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My ISP forces a shared IP on their users, is there a way to generate an IP address to bypass it?

Even if bypassing shared IP is not possible, what are the methods to set/change a unique IP address?

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4 Answers 4

up vote 4 down vote accepted

You might look into setting up an IPv6 tunnel, particularly if you need addresses strictly for private use (or for the use of people outside the US.)

You can tunnel an HTTP server with PageKite. ChunkHost is currently running a free beta, if you need a VPS temporarily or will be willing to pay for it in the future.

Unfortunately, unless you are in charge of the network you don't get to control allocation of IP addresses. When / if network providers finally switch over to IPv6 there will be plenty of addresses for everyone; hopefully we all will be able to get static IPs then.

Because NAT is bad.

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Tunnel, as in something like a VPN? –  Oxwivi Jun 1 '11 at 3:46
    
Yes, in that a VPN relies upon tunneling to work. IPv6 tunneling works a somewhat differently from IPv4 tunneling in that some IPv4 tunnels track NAT state whereas IPv6 does not (AFAIK cannot) deal with NAT at all. This is not a bug; it is a feature of IPv6. Hurricane Electric, for example, will give you a free IPv6 tunnel which has a /64 subnet associated with it. A /64 subnet is a pool of addresses greater than the ENTIRE IPv4 address space. I apologize if I've got any of this wrong. It's near my bedtime. If anyone reads this, please feel free to point out my mistakes. –  koanhead Jun 1 '11 at 8:40
    
Can you recommend a good (and free) IPv6 tunnel? And how to set up the tunnel on Ubuntu as well. –  Oxwivi Jun 1 '11 at 9:53
    
Hurricane Electric at he.net offers this as a free service. They walk you through how to do it on their site. Once the tunnel is set up they literally give you a set of commands you can cut & paste into a terminal (or better yet, a script). –  koanhead Jun 1 '11 at 23:58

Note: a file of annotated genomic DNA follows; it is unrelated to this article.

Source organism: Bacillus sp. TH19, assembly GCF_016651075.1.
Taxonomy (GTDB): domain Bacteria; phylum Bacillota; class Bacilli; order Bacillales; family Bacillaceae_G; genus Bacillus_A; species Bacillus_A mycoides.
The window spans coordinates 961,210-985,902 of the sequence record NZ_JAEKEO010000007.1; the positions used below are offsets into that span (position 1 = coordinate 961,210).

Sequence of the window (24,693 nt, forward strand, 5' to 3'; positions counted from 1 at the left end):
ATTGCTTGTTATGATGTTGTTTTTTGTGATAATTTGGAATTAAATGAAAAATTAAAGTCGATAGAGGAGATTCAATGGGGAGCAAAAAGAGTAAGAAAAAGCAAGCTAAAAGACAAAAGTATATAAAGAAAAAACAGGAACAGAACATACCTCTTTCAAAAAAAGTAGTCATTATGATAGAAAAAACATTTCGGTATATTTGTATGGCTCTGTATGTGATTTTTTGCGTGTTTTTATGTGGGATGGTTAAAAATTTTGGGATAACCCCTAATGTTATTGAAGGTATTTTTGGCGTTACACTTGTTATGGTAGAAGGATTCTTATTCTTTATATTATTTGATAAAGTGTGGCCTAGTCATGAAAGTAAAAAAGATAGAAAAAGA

It asks for too much personal details (my phone number is the one thing that I absolutely refuse to spread over the net). –  Oxwivi Jun 2 '11 at 9:38

No I don't think generating an IP address to bypass it is possible at least to my knowledge. You might wanna try to use a VPN if any is available to you...

But anyways, why do you want to change the IP anyhow? If you wanna set up a server, you should tell the ISP to give you unique IP address, or look for somewhere else to host your server.........

Hope this helps.

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If you just want to share your sever then you should be able to map your dynamic IP with dyndns or something similar to it. And ofcourse port forwarding –  nitstorm May 31 '11 at 23:43

By saying 'shared IP address', do you really mean a 'dynamic' IP address that is one out of a pool of IP addresses that your ISP uses so it does not necessarily stay the same. If this is what you have, then you need to set up a dynamic address with an organisation like DynDNS. They will give you a domain name that will always point back to you because they track any changes your ISP makes to the IP address assigned to you.

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If I'm surfing the web, will the DynDNS's address visible to the servers? I don't think so... –  Oxwivi Jun 1 '11 at 3:45
    
The point of DynDNS is that IPv4 servers that live behind a NAT can be tracked (by DynDNS) and if their IP address changes DynDNS will dynamically update the necessary records. You as a client don't need a static IPv4 address. You only really want such a thing if you are running a server. So yes, if your computer has a DynDNS A record, servers and other computers can easily get the machine's IP address with a simple DNS query. –  koanhead Jun 1 '11 at 8:44
    
@koanhead, it's not a server. What I mean by my DynDNS address being visible to servers is that if I'm surfing Ask Ubuntu, it will be informed of the shared IP not the DynDNS address I've registered. –  Oxwivi Jun 2 '11 at 9:40
    
When you visit websites, the web server gets your IP address as part of the HTTP request. DynDNS associates a static name (such as myserver.dyndns.com) with a dynamic IP address. It's possible that Web servers could then look up your computer's name using DiG or nslookup or similar tools. So what? If you are running a server it needs to be public anyway; and if, as you say, it's not a server, then you don't need DynDNS at all- the IP address allocated by your ISP should be sufficient for all your browsing needs. –  koanhead Jun 2 '11 at 10:52
    
@koanhead I was seeking a static IP address since the shared IP address was giving me issues on some websites. I really hope IPv6 takes over the world soon. –  Oxwivi Nov 14 '11 at 14:30

The method to get a unique static ip address is to rent one from your isp. Most isp's doesn't force you to use a dynamic ip from their pool, they sell static ip's as an additional service. As most users doesn't need a static ip, you just don't get one by default.

Contact your isp for pricing. (Mine require 10 norwegian kroner, about 2$ a month for a static ip).

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